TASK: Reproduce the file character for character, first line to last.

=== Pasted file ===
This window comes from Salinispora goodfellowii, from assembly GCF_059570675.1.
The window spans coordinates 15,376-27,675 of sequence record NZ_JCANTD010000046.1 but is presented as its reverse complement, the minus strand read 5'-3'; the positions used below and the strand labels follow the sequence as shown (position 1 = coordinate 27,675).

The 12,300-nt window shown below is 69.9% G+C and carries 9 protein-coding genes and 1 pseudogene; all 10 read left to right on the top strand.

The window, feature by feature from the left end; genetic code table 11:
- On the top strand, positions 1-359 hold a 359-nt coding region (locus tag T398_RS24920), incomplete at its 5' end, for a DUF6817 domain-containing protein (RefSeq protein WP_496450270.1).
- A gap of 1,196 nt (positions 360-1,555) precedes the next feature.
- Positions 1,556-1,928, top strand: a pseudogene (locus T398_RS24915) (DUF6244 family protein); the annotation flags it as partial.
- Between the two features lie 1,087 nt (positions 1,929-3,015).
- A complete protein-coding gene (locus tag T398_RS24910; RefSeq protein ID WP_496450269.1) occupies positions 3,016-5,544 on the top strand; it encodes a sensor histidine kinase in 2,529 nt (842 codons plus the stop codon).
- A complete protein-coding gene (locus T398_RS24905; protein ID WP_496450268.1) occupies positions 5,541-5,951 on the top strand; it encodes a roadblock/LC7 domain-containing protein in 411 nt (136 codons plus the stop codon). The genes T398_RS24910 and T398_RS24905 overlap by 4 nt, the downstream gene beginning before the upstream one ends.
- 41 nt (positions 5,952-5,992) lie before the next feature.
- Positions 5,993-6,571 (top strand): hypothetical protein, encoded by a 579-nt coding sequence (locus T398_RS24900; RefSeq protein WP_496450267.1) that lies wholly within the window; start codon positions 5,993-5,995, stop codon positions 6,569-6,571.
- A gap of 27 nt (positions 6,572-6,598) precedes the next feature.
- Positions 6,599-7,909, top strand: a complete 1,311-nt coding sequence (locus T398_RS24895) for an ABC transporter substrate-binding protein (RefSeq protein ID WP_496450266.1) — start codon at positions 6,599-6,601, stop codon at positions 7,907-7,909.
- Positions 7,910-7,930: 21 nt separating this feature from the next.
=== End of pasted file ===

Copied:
This window comes from Salinispora goodfellowii, from assembly GCF_059570675.1.
The window spans coordinates 15,376-27,675 of sequence record NZ_JCANTD010000046.1 but is presented as its reverse complement, the minus strand read 5'-3'; the positions used below and the strand labels follow the sequence as shown (position 1 = coordinate 27,675).

The 12,300-nt window shown below is 69.9% G+C and carries 9 protein-coding genes and 1 pseudogene; all 10 read left to right on the top strand.

The window, feature by feature from the left end; genetic code table 11:
- On the top strand, positions 1-359 hold a 359-nt coding region (locus tag T398_RS24920), incomplete at its 5' end, for a DUF6817 domain-containing protein (RefSeq protein WP_496450270.1).
- A gap of 1,196 nt (positions 360-1,555) precedes the next feature.
- Positions 1,556-1,928, top strand: a pseudogene (locus T398_RS24915) (DUF6244 family protein); the annotation flags it as partial.
- Between the two features lie 1,087 nt (positions 1,929-3,015).
- A complete protein-coding gene (locus tag T398_RS24910; RefSeq protein ID WP_496450269.1) occupies positions 3,016-5,544 on the top strand; it encodes a sensor histidine kinase in 2,529 nt (842 codons plus the stop codon).
- A complete protein-coding gene (locus T398_RS24905; protein ID WP_496450268.1) occupies positions 5,541-5,951 on the top strand; it encodes a roadblock/LC7 domain-containing protein in 411 nt (136 codons plus the stop codon). The genes T398_RS24910 and T398_RS24905 overlap by 4 nt, the downstream gene beginning before the upstream one ends.
- 41 nt (positions 5,952-5,992) lie before the next feature.
- Positions 5,993-6,571 (top strand): hypothetical protein, encoded by a 579-nt coding sequence (locus T398_RS24900; RefSeq protein WP_496450267.1) that lies wholly within the window; start codon positions 5,993-5,995, stop codon positions 6,569-6,571.
- A gap of 27 nt (positions 6,572-6,598) precedes the next feature.
- Positions 6,599-7,909, top strand: a complete 1,311-nt coding sequence (locus T398_RS24895) for an ABC transporter substrate-binding protein (RefSeq protein ID WP_496450266.1) — start codon at positions 6,599-6,601, stop codon at positions 7,907-7,909.
- Positions 7,910-7,930: 21 nt separating this feature from the next.